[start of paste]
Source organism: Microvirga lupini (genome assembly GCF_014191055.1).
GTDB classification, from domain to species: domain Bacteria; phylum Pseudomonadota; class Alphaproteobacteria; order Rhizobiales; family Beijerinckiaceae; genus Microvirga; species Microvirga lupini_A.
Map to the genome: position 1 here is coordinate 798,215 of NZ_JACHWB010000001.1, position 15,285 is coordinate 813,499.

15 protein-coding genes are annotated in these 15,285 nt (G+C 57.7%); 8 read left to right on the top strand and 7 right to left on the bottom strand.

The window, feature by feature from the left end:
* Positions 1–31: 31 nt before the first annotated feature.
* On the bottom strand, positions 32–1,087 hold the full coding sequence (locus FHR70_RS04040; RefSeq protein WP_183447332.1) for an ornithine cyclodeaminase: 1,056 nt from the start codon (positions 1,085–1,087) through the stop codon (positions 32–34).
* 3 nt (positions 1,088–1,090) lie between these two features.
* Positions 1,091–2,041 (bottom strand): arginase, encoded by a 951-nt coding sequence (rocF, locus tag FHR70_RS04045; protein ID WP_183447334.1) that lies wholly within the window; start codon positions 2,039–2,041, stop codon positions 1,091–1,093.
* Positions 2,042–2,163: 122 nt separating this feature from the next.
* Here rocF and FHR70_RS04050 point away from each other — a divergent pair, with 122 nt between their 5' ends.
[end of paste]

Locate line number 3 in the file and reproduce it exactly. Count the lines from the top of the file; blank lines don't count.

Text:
Map to the genome: position 1 here is coordinate 798,215 of NZ_JACHWB010000001.1, position 15,285 is coordinate 813,499.